[16 April 2009]
McClatchy Newspapers (MCT)
A week ago marked the 15th anniversary of Kurt Cobain’s death.
One Chicago band is helping to keep Cobain’s - and his band Nirvana’s - legacy alive.
Nevermind started playing Nirvana tunes in 1991 and 18 years later has toured all over the country (and even outside of it) re-creating the Nirvana experience.
We talked to J. Veldman, Nevermind’s frontman, to learn more about the band:
Question: How did you guys come to start a Nirvana tribute band back in 1991, when Nirvana first hit big?
Answer: I started a band with some high school friends in 1991. When we first heard of Nirvana we couldn’t help but to learn their songs. At the time we were just kids and didn’t tour to the extent we do now. We were mainly playing backyards, garages and basements. We were also writing our own songs. If the audience didn’t dig our tunes, then we would cop out and play Nirvana songs. That was always our Plan B.
Currently it’s our Plan A. But we are still writing and recording our own music. It’s just been tough to break into the Chicago market due to the cutthroat nature of the biz. We’re not looking for a record deal or tours as our original band, Plasma. We just have to let out the music from within.
Q: You guys are in an odd place where your band has actually lasted much longer than the band you’re honoring. What do you think about that?
A: I never really thought about that. I do often think of how insane it is that the Foo Fighters has outlasted Nirvana by approximately seven years. I’m very humble about our length of existence thus far. Nirvana wrote all that music. We’re like a big stereo doing it’s best to reproduce Nirvana’s songs in a live and loud concert setting. That’s why people like coming to our shows.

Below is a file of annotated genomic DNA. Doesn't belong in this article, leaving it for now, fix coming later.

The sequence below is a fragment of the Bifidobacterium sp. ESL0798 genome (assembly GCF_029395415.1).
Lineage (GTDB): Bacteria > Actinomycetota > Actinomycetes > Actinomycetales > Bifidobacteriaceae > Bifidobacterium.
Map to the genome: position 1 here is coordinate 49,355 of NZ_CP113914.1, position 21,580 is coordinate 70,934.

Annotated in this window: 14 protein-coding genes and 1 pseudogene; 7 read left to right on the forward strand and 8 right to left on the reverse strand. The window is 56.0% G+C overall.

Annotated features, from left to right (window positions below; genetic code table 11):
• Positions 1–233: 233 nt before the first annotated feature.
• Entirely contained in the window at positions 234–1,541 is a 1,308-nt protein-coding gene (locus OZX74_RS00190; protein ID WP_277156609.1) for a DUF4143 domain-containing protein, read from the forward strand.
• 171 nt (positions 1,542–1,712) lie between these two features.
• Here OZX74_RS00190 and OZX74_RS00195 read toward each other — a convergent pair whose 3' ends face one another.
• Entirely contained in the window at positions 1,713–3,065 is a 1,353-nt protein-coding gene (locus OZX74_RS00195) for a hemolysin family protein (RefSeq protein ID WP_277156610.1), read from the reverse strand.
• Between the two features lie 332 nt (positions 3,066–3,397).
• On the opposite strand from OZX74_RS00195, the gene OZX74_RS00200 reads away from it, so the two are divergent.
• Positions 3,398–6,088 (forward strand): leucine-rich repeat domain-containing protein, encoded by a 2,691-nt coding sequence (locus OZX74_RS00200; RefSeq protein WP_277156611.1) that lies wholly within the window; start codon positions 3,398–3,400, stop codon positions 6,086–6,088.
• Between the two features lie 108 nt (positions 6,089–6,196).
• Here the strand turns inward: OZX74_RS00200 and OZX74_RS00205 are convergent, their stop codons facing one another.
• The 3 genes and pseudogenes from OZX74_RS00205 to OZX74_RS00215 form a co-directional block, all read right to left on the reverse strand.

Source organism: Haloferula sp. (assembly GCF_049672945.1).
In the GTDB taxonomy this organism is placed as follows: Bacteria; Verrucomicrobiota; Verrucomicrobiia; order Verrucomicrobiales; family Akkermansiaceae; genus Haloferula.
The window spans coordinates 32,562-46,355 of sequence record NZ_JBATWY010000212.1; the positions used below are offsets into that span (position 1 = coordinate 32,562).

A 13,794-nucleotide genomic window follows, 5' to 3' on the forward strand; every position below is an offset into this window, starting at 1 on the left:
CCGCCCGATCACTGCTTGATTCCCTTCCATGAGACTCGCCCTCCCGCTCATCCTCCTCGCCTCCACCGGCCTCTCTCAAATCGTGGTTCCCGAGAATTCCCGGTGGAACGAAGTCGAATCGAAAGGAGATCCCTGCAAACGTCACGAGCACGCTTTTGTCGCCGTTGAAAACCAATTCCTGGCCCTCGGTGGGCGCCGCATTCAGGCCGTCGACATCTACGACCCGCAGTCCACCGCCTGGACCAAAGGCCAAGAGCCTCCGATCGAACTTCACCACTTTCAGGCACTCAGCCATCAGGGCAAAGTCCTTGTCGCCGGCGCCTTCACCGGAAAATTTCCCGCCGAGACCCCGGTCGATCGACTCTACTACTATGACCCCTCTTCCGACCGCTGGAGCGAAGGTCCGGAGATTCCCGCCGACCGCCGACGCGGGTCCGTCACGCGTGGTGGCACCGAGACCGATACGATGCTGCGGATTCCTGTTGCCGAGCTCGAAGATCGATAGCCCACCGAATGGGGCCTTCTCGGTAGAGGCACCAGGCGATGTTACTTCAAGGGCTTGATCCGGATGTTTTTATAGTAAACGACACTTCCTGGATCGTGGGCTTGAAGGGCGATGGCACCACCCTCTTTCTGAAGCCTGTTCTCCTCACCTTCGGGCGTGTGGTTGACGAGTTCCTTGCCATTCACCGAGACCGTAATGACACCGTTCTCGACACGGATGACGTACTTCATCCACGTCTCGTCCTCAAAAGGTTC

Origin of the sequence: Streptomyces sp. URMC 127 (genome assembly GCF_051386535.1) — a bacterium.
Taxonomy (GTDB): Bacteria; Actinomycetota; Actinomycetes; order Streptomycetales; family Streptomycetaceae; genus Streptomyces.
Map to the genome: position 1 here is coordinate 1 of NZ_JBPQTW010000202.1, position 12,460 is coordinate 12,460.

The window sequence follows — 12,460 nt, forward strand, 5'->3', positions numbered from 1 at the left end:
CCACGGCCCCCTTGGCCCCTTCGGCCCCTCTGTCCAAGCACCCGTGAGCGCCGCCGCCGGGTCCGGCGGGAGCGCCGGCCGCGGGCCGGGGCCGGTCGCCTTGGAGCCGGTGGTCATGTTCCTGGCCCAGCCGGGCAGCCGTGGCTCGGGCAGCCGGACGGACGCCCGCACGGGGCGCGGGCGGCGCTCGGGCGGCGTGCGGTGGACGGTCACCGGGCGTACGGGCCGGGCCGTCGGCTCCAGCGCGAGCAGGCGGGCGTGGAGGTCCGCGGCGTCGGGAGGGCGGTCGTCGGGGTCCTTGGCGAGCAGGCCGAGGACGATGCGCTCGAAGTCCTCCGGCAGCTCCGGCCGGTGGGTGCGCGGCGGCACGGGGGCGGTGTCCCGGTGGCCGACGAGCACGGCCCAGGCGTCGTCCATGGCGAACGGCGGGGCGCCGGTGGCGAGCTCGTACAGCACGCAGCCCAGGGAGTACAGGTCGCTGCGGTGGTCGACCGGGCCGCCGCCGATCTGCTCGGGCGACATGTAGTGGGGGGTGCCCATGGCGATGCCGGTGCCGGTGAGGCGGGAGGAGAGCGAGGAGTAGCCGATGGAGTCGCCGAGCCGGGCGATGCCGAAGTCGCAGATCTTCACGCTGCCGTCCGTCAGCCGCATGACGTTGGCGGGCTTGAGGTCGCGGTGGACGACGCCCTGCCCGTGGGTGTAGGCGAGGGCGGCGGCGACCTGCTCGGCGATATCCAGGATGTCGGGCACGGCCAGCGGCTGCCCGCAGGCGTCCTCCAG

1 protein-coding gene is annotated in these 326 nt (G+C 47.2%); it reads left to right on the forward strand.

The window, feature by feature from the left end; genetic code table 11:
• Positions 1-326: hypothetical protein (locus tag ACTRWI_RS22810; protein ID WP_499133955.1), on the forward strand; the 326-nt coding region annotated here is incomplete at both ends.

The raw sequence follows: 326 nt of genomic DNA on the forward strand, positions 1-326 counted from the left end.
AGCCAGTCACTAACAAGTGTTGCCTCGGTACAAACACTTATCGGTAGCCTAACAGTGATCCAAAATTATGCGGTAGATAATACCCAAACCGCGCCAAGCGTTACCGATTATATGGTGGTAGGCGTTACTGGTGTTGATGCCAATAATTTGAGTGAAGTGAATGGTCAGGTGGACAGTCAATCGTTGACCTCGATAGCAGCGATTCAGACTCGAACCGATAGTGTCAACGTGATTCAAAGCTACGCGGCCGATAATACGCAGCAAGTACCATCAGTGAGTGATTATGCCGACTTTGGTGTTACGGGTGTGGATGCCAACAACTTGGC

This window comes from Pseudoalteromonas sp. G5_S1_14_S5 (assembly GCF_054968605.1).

Q: What steps do you take to make sure Nevermind is as authentic as it can be?
A: We do like to add a visual aspect to the show, such as wearing clothing similar to what the band wore: cardigans, torn sweaters/jeans, similar shoes even. We also arm ourselves with similar guitars and pedals. We even have stage props reminiscent of Nirvana’s last tour.
The more important detail is the music itself. There are times when we need to fly out and are limited to only having our gear and nothing more. So that’s the true test of a good band. If you can strip away the grungy eye candy, what’s left is the proof in the pudding.
Our wide selection of rarity tunes and b-sides also makes our shows unique because we don’t just cater to the hits crowd. We hit the diehard fans right on the very nerve they want touched.
Q: What Nirvana song do you think you guys play best?
A: If we can’t pull off a song live, then we don’t do it. But so far we haven’t come across any stumps besides a song called “Beans.” And the only reason we don’t play that song is because Kurt Cobain altered his voice with whatever device he used to record himself. The song is a little goofy, pretty hysterical stuff. If I get a pitch shifter maybe we will pull it off live someday.
Q: In the 18 years you have been doing the band, what’s the one highlight that stands out most?
A: That’s a hard one because we have so many shows that were memorable to us. Our first Seattle show of October 2008 was definitely one for the books. Over 800 people showed up and were more than receptive of our band. For years people thought it was a taboo thing to have a Nirvana tribute in Seattle.
Q: Do you have anything special in mind for the show considering it was just the anniversary of Kurt’s death?
A: We’ve included a plethora of songs that we either haven’t played in a long time or have never played before in a live situation. So we’re definitely excited about bringing those songs to life at our shows during this year’s tour.